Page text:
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Sycamore Creek Community Charter School to open at Oak View Elementary campus in H.B. this year

Students show artwork that would be done as part of Sycamore Creek Community Charter School’s program proposal.
Students show artwork that would be done as part of Sycamore Creek Community Charter School’s program proposal. The Orange County Board of Education approved the charter in March.
(File Photo)

Sycamore Creek Community Charter School will open on the Huntington Beach campus of Oak View Elementary School this year, following approval of a facilities agreement Tuesday.

The Ocean View School District will provide the charter with six rooms — five classrooms and one office — as well as exclusive access to a restroom building.

Playground areas and field space also have been allotted to Sycamore Creek and those students will have exclusive access to an outdoor eating area.

Charter school faculty will be able to use 11 parking spaces on the campus, at 17241 Oak Lane.

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The charter facilities agreement — which the Ocean View School District board approved unanimously during its meeting Tuesday — also states that Sycamore Creek students will have shared use of the school’s new gymnasium and one of its restrooms. The charter can use the gym for four, one-hour blocks each school week and up to three more hours a month for after-school events and meetings, to be scheduled in coordination with the district.

The district also will provide furniture and equipment and will be responsible for ongoing operations and regular or major maintenance of the rented facilities — including custodial and groundskeeping services.

Sycamore Creek will pay $7,747.20 per month for those services, the property and utility costs, with the exception of telephone and internet services that the charter will need to secure independently. The charter facilities agreement will be in effect starting Monday and expires on June 30.

No one from Sycamore Creek spoke at Tuesday night’s board meeting and charter school representatives were not immediately available for comment Wednesday morning.

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According to its website, Sycamore Creek is a tuition-free school that adheres to the core principles of public Waldorf education — a model that focuses on student creativity. It will enroll up to 192 students from transitional kindergarten through sixth grade in the coming school year.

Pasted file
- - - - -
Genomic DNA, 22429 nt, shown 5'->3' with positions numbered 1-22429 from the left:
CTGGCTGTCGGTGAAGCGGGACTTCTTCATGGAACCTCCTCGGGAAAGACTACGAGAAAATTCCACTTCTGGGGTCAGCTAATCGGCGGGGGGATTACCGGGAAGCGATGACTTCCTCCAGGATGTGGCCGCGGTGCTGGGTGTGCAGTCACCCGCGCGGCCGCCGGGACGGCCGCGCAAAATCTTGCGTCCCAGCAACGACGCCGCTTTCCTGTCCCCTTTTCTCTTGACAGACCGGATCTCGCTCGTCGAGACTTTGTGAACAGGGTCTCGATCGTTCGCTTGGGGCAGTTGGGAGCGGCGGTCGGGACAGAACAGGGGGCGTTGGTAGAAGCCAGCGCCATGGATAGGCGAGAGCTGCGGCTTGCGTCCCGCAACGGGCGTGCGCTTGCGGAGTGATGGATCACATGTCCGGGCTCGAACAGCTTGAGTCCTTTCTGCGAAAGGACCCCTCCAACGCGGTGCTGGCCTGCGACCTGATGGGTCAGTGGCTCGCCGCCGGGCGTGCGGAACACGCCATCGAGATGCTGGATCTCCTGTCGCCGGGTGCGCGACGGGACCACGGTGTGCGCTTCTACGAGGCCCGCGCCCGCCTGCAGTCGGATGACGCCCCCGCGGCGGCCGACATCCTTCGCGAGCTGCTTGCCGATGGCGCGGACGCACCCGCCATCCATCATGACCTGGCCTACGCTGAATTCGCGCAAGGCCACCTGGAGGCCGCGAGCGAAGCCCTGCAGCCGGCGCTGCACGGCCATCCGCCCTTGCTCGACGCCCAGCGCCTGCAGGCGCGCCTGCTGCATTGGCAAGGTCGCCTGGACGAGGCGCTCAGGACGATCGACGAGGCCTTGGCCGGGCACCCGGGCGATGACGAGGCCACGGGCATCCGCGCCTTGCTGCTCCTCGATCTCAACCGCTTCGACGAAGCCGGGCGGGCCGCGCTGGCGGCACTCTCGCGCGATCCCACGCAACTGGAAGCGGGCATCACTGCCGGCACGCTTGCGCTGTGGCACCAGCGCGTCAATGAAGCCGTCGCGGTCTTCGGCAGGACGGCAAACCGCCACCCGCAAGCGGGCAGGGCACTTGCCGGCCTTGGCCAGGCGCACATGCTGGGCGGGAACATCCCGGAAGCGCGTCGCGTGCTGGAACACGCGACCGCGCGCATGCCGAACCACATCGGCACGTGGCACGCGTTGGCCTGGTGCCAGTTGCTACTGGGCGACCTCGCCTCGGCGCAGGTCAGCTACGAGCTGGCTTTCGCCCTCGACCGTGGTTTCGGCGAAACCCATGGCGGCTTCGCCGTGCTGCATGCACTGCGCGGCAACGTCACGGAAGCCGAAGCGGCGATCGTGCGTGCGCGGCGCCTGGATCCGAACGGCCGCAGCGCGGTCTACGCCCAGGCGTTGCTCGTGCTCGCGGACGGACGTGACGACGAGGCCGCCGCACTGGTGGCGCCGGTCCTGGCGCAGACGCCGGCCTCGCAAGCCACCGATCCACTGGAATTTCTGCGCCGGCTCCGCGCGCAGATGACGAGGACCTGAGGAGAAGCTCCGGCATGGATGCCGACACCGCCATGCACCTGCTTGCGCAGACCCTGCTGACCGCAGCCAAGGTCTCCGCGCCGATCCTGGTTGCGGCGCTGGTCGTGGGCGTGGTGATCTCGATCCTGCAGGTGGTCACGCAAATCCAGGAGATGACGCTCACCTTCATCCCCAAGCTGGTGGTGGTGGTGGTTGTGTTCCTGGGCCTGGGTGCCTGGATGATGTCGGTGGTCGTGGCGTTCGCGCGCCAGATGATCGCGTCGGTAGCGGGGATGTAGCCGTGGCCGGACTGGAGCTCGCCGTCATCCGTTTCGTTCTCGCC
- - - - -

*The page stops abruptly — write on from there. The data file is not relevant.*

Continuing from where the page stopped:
As of Tuesday, the school was still receiving applicants and accepting them on a first-come, first-served basis.

The first day of school for Sycamore Creek and the rest of the Ocean View district is Sept. 4.

Approval of the facilities agreement follows a contentious review process for the school.

The charter twice petitioned to operate in the Ocean View School District — in October 2016 and last September. The district rejected both applications, with staff citing issues last year with Sycamore Creek’s “unsound” curriculum and staff qualifications.

Sycamore Creek appealed the latest denial to the Orange County Board of Education, which approved the charter in March.

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On Tuesday, Ocean View board member Jack Souders and Vice President Gina Clayton-Tarvin raised concerns about some of the district’s previous difficulties in working with Sycamore Creek.

The agreement between the district and Sycamore Creek comes after the charter previously requested facilities under state Proposition 39 that
would have required the district to provide facilities of reasonable equivalence to those provided to students in traditional public schools if Sycamore Creek had at least 80 prospective students living within the district’s boundaries.

The district had disputed the charter’s Proposition 39 eligibility because of a disagreement over its projected average daily attendance.

Ocean View Supt. Carol Hansen said Tuesday that the charter has an estimated total enrollment of 90 to 100 students, but that staff did not have an official record of how many Ocean View students would be attending this year.

“They needed to have 80 students to be able to trigger this Prop. 39 demand ... and now you’re telling me that they only have 90 to 100 total students and that they’re not 80 of ours,” Clayton-Tarvin said to Hansen — who confirmed that, to the best of her knowledge, the fledgling Sycamore Creek student body does not include 80 enrollees from the district.

“This is just outrageous,” Clayton-Tarvin continued. “This is precisely why I have been dead set against this group of people and this school and I sincerely hope that the community, or that we, stay on top of what is going on in the next year so that they don’t hoodwink our community again.”


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